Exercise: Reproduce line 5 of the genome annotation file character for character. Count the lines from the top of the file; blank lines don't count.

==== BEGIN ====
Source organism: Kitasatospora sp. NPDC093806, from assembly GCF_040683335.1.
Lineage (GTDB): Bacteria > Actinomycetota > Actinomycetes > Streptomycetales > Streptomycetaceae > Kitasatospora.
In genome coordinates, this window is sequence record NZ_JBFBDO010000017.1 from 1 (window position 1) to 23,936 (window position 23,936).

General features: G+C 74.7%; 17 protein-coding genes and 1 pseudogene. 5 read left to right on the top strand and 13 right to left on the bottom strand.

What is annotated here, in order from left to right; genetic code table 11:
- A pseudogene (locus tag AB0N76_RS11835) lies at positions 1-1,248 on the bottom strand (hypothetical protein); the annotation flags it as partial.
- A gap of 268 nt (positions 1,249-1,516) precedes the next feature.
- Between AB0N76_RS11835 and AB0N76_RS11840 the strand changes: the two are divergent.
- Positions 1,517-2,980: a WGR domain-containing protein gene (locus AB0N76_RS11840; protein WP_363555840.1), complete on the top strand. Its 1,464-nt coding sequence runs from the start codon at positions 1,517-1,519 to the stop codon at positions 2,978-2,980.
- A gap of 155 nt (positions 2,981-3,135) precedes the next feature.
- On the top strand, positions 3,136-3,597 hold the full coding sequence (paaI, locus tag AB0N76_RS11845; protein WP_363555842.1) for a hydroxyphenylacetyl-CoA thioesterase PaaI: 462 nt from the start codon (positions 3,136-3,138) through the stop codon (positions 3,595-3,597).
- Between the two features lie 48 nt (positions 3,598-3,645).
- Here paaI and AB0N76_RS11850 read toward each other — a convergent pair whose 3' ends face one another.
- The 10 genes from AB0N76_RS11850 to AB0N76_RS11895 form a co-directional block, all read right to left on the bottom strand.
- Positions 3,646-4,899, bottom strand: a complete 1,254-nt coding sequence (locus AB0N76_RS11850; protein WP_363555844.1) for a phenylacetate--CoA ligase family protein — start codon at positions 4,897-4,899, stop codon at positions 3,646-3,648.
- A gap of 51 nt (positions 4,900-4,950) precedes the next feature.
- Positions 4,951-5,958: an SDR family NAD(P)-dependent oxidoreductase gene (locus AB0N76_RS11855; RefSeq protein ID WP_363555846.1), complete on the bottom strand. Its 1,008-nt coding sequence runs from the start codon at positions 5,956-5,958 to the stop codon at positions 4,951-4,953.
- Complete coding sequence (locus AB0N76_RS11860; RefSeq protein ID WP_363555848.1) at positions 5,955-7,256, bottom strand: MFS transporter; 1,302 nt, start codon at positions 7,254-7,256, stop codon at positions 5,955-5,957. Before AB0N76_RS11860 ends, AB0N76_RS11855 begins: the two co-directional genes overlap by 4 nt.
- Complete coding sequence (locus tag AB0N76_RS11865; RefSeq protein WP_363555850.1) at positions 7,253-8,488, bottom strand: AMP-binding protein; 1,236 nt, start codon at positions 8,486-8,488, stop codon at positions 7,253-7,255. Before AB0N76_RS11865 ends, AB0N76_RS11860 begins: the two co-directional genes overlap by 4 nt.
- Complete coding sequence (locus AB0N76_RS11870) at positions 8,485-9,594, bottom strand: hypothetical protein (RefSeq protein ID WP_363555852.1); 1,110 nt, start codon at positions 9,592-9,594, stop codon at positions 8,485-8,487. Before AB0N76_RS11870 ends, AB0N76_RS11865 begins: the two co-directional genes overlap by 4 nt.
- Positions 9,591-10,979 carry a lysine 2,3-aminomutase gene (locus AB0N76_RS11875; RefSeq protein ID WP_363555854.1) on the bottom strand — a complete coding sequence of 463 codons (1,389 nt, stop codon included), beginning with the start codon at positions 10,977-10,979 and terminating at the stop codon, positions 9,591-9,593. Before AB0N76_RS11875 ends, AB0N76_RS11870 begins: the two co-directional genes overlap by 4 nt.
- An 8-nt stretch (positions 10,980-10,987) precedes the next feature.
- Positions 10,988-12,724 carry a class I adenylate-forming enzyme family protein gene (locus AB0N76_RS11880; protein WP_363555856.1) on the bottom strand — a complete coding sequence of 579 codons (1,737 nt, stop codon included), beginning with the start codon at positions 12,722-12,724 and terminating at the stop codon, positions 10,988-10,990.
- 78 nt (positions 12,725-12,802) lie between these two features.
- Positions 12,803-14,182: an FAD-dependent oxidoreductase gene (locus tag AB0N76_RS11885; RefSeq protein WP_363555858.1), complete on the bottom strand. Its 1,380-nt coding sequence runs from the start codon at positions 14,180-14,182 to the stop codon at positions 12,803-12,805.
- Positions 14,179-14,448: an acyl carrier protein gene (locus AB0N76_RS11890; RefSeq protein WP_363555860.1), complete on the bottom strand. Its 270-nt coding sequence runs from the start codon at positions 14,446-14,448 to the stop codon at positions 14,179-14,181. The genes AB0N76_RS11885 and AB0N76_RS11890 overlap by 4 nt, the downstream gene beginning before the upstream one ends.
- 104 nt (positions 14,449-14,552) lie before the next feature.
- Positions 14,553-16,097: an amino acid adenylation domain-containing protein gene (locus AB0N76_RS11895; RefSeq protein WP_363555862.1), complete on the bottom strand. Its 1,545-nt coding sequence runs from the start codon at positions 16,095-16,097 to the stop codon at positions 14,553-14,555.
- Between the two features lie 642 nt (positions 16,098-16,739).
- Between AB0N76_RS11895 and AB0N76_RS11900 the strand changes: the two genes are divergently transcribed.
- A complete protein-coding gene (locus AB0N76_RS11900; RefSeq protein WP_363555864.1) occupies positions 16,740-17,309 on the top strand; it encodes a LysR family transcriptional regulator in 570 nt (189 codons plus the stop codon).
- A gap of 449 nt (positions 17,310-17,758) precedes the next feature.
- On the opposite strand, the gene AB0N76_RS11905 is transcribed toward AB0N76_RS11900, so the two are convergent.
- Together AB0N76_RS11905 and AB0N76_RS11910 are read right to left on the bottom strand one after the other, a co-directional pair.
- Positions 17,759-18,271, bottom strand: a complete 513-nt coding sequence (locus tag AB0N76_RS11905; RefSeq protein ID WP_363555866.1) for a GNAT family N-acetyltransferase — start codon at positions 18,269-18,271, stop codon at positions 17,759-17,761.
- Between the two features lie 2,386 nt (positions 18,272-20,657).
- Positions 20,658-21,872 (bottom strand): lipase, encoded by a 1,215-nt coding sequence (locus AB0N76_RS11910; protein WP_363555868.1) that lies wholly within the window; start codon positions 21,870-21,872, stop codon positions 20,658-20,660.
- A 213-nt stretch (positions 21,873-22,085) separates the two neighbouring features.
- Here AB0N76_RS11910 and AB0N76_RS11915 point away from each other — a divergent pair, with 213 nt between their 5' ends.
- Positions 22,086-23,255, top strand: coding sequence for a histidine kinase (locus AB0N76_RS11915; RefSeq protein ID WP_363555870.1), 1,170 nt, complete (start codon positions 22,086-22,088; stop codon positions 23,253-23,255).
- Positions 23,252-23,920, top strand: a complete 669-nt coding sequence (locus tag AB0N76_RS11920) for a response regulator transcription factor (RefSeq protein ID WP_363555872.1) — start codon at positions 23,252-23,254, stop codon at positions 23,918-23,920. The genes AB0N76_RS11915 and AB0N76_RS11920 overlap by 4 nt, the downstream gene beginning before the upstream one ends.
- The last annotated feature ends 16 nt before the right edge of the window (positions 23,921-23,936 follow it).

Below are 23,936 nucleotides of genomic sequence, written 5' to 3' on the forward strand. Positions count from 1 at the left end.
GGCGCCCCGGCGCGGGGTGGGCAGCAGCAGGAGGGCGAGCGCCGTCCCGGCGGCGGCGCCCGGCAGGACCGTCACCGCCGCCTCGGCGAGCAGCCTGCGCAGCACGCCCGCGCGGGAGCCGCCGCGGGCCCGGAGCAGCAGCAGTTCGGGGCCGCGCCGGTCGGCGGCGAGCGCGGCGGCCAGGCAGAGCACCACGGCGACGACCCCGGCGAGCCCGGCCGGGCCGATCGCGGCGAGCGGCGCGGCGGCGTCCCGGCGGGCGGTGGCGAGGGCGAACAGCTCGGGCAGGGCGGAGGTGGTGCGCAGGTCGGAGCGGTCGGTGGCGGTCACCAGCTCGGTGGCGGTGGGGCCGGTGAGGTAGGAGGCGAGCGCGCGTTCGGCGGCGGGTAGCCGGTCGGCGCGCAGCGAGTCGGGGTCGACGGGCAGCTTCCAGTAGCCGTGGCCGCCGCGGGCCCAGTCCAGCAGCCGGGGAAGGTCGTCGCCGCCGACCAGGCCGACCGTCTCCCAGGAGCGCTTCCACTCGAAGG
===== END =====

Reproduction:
What is annotated here, in order from left to right; genetic code table 11: